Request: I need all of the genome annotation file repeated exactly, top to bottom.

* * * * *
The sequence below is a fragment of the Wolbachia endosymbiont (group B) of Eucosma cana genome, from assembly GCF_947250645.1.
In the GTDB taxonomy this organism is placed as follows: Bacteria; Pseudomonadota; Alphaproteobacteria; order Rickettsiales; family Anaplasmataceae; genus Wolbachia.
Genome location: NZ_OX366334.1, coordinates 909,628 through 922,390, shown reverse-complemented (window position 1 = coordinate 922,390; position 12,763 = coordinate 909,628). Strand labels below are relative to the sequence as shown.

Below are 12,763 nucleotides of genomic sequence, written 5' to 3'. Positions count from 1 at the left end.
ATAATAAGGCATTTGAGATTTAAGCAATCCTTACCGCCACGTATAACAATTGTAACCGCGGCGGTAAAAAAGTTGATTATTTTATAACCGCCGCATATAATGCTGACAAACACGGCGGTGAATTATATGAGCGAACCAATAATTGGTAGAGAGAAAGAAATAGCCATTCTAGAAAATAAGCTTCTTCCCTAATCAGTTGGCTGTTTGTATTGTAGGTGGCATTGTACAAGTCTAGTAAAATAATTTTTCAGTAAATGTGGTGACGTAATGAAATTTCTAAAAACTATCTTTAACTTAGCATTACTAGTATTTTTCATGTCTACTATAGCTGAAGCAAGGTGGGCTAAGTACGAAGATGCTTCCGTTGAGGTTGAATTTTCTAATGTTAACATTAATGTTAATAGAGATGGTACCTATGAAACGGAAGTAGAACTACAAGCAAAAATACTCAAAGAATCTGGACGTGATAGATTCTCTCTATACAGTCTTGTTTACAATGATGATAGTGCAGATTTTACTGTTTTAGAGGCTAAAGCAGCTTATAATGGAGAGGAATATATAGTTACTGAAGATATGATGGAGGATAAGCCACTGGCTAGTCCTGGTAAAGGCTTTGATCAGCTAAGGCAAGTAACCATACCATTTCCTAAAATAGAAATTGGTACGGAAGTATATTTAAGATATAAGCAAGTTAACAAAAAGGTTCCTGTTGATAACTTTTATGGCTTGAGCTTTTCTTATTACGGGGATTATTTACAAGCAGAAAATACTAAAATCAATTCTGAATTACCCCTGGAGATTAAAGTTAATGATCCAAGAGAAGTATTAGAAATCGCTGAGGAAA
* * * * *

The sequence below is a fragment of the Wolbachia endosymbiont (group B) of Eucosma cana genome, from assembly GCF_947250645.1.
In the GTDB taxonomy this organism is placed as follows: Bacteria; Pseudomonadota; Alphaproteobacteria; order Rickettsiales; family Anaplasmataceae; genus Wolbachia.
Genome location: NZ_OX366334.1, coordinates 909,628 through 922,390, shown reverse-complemented (window position 1 = coordinate 922,390; position 12,763 = coordinate 909,628). Strand labels below are relative to the sequence as shown.

Below are 12,763 nucleotides of genomic sequence, written 5' to 3'. Positions count from 1 at the left end.
ATAATAAGGCATTTGAGATTTAAGCAATCCTTACCGCCACGTATAACAATTGTAACCGCGGCGGTAAAAAAGTTGATTATTTTATAACCGCCGCATATAATGCTGACAAACACGGCGGTGAATTATATGAGCGAACCAATAATTGGTAGAGAGAAAGAAATAGCCATTCTAGAAAATAAGCTTCTTCCCTAATCAGTTGGCTGTTTGTATTGTAGGTGGCATTGTACAAGTCTAGTAAAATAATTTTTCAGTAAATGTGGTGACGTAATGAAATTTCTAAAAACTATCTTTAACTTAGCATTACTAGTATTTTTCATGTCTACTATAGCTGAAGCAAGGTGGGCTAAGTACGAAGATGCTTCCGTTGAGGTTGAATTTTCTAATGTTAACATTAATGTTAATAGAGATGGTACCTATGAAACGGAAGTAGAACTACAAGCAAAAATACTCAAAGAATCTGGACGTGATAGATTCTCTCTATACAGTCTTGTTTACAATGATGATAGTGCAGATTTTACTGTTTTAGAGGCTAAAGCAGCTTATAATGGAGAGGAATATATAGTTACTGAAGATATGATGGAGGATAAGCCACTGGCTAGTCCTGGTAAAGGCTTTGATCAGCTAAGGCAAGTAACCATACCATTTCCTAAAATAGAAATTGGTACGGAAGTATATTTAAGATATAAGCAAGTTAACAAAAAGGTTCCTGTTGATAACTTTTATGGCTTGAGCTTTTCTTATTACGGGGATTATTTACAAGCAGAAAATACTAAAATCAATTCTGAATTACCCCTGGAGATTAAAGTTAATGATCCAAGAGAAGTATTAGAAATCGCTGAGGAAA